Related: What to Say When Someone Is Having a Bad Day?

In the UK, we are raised to be polite and considerate. Not that we are the only ones, but if you’re asked, “How are you doing?” you respond with a simple “I’m fine.”

Christopher Sioco

Christopher Sioco

Chief Operations Officer, Parachor Consulting

“I can’t say I haven’t been unwell, thanks. How are you?”

There are many factors to consider regarding how you want to engage with this person. “How are you doing?” isn’t usually a serious question; instead, it’s a social tic, as meaningless as the twitch of an insect’s antenna.

Usually, the socially acceptable answer is “fine,” and from there, you can move on with the conversation. However, the question can be answered in a way that encourages more engagement.

I usually respond by saying:

  • “I could be worse; I could be on fire..”
  • “I can’t say I haven’t been unwell, thanks. How are you?”

If you go off-script that way, the right people—I mean those who have a sense of humor or are quick-witted often respond by genuinely engaging. You may have great conversations with complete strangers this way.

Richard Lubicky

Richard Lubicky

Founder and CEO, RealPeopleSearch

Your response must relate to the “tone” and “gesture” of the person who has asked

I think the answer to this question must relate to the “tone” and “gesture” of the person who has asked this question.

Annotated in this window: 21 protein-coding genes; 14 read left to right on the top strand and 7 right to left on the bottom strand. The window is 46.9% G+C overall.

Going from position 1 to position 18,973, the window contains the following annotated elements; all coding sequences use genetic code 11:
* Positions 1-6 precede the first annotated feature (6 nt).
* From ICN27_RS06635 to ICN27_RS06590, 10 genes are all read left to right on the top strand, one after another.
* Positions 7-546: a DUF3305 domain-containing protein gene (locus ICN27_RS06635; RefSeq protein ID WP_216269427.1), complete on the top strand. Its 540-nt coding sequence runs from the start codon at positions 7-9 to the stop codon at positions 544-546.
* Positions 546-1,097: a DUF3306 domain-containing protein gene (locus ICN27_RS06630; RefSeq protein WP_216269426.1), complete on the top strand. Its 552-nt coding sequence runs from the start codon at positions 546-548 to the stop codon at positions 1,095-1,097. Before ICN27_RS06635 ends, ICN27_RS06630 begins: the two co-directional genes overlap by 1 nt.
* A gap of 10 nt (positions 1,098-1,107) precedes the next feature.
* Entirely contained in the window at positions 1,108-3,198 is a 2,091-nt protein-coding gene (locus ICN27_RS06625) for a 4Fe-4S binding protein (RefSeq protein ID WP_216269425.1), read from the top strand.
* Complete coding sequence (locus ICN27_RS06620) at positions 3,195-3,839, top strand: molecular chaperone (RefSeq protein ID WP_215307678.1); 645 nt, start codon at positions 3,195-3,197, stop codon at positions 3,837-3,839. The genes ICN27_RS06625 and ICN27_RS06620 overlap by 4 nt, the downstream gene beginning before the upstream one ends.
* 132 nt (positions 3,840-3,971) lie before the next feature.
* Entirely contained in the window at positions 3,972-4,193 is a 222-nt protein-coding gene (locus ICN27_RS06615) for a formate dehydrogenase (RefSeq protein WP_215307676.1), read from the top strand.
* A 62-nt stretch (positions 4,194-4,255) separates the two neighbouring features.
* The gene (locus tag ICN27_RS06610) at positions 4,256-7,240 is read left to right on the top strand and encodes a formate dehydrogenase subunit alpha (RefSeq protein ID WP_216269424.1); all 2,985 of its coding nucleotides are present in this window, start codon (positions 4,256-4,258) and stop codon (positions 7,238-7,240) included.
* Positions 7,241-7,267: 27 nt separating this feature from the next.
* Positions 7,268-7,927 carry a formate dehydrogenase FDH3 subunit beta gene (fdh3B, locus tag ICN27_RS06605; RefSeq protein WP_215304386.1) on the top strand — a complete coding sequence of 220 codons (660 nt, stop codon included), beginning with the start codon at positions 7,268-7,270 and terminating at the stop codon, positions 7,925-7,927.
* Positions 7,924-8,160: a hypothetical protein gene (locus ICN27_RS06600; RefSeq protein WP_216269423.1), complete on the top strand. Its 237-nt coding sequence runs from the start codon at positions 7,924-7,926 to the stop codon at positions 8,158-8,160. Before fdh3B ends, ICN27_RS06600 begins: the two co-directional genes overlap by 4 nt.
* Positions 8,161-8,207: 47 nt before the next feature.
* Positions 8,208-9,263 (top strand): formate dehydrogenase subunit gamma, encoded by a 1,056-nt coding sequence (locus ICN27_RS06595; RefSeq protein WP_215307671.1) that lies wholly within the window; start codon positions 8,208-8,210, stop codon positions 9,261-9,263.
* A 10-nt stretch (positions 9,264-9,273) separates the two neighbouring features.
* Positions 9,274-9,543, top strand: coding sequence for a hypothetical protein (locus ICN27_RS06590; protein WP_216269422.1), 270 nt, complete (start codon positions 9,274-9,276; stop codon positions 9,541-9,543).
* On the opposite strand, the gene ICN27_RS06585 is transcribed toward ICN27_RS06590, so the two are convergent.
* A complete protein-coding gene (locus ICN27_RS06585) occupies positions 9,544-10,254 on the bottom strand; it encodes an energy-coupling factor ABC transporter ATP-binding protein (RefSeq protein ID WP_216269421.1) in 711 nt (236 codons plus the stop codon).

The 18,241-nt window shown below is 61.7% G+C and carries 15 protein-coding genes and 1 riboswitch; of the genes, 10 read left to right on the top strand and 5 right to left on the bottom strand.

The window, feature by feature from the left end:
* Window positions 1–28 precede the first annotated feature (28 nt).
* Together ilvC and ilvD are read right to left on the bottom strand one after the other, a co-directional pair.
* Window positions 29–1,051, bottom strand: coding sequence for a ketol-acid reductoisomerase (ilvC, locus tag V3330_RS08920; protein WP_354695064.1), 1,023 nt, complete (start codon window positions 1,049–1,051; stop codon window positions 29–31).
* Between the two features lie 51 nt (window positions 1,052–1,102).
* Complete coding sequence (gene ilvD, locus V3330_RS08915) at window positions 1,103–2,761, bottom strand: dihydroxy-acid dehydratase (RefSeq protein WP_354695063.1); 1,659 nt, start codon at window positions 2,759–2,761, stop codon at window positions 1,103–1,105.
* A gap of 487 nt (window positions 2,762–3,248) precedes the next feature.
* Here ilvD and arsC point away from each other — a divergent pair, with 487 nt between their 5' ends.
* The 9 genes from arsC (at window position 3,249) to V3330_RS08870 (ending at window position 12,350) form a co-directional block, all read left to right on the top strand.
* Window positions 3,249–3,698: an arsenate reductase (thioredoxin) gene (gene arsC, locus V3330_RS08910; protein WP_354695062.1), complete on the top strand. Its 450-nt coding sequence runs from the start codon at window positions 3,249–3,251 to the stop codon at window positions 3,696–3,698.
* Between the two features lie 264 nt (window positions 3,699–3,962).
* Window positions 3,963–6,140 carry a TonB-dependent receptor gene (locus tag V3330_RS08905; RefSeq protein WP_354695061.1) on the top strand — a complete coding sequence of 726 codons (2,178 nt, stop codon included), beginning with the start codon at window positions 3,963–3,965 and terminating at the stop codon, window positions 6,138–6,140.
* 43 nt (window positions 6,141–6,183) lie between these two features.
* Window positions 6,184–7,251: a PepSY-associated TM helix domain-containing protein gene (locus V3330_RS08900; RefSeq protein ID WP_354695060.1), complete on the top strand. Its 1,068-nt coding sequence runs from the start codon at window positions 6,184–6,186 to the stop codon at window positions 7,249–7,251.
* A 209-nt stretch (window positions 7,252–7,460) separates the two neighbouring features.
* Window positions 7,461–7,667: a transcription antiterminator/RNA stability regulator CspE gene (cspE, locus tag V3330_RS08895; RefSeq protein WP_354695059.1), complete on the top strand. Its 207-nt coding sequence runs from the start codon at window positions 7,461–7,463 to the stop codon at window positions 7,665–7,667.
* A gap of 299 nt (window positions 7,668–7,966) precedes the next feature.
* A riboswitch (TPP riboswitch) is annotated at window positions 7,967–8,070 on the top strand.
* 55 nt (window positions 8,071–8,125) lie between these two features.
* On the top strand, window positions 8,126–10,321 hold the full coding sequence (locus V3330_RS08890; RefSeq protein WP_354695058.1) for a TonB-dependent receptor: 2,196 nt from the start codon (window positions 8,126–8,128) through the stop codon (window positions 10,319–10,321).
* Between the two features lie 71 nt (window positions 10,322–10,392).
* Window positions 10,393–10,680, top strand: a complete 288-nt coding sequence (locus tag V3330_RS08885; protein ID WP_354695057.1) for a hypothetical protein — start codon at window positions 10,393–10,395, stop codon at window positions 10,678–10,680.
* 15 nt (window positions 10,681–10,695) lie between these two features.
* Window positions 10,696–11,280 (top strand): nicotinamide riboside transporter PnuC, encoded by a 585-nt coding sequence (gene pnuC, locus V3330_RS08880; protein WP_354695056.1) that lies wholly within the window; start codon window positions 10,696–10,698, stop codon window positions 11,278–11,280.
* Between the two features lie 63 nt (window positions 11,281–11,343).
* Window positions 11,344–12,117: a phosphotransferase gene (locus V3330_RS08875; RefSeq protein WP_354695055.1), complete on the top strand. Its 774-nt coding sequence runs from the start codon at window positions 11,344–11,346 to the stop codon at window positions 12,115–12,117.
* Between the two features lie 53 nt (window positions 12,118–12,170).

Like, if someone asks this question in a pleasant tone with nice gestures, the excellent answer should be a detailed one corresponding with the warmth of the tone and gesture.

For example, saying, it’s been a great week full of pleasure and achievements, and I wish the same for you,” is a great answer to highlight your week’s activities, plus well wishes for the person who has asked the question.

And if someone asks this question in a casual tone with dead gestures, simply saying well is enough since it will relate to the way the question is asked. The secret to answering this question uniquely lies in guessing the right tone and gesture.

Jonathan Tian

Jonathan Tian

Co-Founder, Mobitrix

The best possible way to respond to this question is by being natural

“How are you doing” is much more a usual question usually asked in the interview to know if you are socialistic or into the conversations or not. It also decides how interactive or excited you are about the thing.